So wrote Victor Hugo, who was born on this day in 1802. His novel, one of the longest ever written, resulted from over thirty years reflecting on the issues of poverty and injustice he observed around him. Within hours of publication of the first instalment, it had sold out; the social issues he highlighted became matters of public concern and the French Government was compelled to consider them.
In the Preface he wrote, 'So long as there shall exist, by reason of law and custom, a social condemnation, which, in the face of civilization, artificially creates hells on earth, and complicates a destiny that is divine with human fatality; so long as the three problems of the age—the degradation of man by poverty, the ruin of women by starvation, and the dwarfing of childhood by physical and spiritual night—are not solved; so long as, in certain regions, social asphyxia shall be possible; in other words, and from a yet more extended point of view, so long as ignorance and misery remain on earth, books like this cannot be useless.'
Perhaps his current popularity - and that of his near-contemporary across the Channel, Charles Dickens - can be attributed to the unease today about the divisions in society and the impact this has upon the poorest. William Beveridge, then Director of the London School of Economics, produced a report in 1942 at the request of the Government. He identified five social evils which the Welfare State would seek to address: want, disease, ignorance, squalor, and idleness. In 2010, Professor Danny Dorling of Sheffield University Department of Human Geography identified five new social evils which perpetuate injustice and inequality: elitism, exclusion, prejudice, greed and despair (Injustice: why social inequality persists, Policy Press). His research indicates that our society is more unequal today than at any time since 1854, when Dickens wrote Hard Times; and that 25% of educational spending goes on the most privileged 7% of children.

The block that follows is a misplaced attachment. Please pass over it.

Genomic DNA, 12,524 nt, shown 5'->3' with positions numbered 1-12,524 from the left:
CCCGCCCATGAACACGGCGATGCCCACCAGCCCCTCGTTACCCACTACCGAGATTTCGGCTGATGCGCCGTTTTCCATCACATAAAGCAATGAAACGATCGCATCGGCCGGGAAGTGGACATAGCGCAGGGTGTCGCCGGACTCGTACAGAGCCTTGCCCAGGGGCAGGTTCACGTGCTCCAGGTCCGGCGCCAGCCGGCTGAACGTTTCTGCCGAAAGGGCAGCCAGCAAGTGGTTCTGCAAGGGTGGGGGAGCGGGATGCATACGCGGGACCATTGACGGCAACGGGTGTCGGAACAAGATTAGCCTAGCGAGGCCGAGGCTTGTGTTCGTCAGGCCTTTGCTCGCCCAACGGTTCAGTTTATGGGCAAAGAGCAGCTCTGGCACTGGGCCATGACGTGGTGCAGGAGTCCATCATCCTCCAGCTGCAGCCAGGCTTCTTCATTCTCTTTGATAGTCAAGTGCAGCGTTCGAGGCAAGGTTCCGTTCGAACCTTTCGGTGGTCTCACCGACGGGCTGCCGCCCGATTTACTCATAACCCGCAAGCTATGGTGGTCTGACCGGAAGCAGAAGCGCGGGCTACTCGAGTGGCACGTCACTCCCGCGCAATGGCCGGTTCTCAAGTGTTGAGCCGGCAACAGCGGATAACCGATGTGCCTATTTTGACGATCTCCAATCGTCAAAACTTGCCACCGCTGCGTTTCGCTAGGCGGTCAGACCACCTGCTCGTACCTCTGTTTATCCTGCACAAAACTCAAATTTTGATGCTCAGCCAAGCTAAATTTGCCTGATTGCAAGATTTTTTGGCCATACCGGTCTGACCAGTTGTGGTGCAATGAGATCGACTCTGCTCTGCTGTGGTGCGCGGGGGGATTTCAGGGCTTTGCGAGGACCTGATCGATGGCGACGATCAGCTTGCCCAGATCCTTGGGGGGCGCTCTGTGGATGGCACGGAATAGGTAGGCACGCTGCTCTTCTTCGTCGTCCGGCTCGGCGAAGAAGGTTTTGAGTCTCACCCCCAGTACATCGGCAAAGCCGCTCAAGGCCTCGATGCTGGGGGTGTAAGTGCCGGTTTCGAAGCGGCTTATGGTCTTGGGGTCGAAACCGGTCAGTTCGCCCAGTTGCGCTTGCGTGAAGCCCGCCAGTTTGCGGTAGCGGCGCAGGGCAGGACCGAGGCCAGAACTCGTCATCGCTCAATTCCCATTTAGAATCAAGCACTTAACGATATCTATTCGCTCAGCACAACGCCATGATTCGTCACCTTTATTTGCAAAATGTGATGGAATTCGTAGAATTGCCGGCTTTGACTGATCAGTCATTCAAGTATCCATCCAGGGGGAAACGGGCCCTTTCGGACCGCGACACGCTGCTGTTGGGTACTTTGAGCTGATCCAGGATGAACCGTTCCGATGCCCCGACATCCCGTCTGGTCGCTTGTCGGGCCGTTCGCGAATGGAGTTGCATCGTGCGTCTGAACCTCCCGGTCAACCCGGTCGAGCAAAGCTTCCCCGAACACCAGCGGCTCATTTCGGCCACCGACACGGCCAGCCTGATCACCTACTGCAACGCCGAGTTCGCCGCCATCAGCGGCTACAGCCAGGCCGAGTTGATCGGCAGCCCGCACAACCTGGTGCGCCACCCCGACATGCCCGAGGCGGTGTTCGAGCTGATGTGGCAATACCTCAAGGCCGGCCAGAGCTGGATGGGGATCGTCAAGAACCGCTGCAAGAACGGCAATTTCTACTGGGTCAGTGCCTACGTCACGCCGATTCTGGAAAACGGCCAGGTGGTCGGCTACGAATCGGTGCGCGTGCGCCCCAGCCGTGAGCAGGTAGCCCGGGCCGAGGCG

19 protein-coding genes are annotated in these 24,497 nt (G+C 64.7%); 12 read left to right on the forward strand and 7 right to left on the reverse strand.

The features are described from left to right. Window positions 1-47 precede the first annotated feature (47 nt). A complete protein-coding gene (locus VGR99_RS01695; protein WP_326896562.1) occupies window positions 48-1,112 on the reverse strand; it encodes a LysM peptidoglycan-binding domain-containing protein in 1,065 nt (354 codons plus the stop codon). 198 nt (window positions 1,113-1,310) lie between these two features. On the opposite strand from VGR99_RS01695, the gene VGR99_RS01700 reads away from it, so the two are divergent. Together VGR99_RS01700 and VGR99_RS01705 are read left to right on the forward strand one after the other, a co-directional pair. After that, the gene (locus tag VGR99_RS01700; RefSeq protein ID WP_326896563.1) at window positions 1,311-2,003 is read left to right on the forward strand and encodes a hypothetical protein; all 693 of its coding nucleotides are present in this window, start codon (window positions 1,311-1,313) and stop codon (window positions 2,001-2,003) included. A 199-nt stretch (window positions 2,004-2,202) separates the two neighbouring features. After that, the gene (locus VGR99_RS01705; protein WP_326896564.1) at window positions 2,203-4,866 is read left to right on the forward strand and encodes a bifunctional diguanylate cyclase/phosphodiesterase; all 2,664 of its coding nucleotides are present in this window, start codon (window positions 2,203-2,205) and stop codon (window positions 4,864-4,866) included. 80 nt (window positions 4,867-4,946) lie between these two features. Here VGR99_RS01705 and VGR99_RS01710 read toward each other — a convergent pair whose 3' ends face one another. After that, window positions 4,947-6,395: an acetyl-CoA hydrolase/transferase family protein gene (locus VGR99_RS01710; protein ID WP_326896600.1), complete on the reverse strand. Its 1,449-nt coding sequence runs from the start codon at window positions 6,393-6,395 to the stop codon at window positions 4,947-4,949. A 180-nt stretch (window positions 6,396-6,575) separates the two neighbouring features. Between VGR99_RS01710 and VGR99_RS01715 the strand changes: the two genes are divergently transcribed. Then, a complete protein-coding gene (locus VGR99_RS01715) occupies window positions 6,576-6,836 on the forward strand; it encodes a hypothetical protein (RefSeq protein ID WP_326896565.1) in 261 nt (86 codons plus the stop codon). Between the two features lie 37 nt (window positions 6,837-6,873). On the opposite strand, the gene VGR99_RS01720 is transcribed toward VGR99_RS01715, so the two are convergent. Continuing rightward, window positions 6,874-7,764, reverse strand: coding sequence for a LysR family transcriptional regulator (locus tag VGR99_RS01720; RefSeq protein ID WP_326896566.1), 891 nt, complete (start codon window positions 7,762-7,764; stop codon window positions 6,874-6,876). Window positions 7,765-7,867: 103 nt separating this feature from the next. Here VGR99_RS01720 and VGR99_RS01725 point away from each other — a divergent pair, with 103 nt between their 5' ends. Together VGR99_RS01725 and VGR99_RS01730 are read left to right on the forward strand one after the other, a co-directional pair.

Hugo lost his Catholic faith (and his Royalist leanings) in the face of a corrupt and worldly Church which was keen to perpetuate the status quo. Nevertheless he served humanity well, putting his own self-interest to one side in the pursuit of the best for all the people of his country.
The challenge before us today is to look afresh to the interests of others, resonating with the concerns raised by writers in the area of social justice, and doing whatever lies within our power to bring equality, inclusion, acceptance, generosity and hope. Such things lie at the very heart of the Gospel - and of God.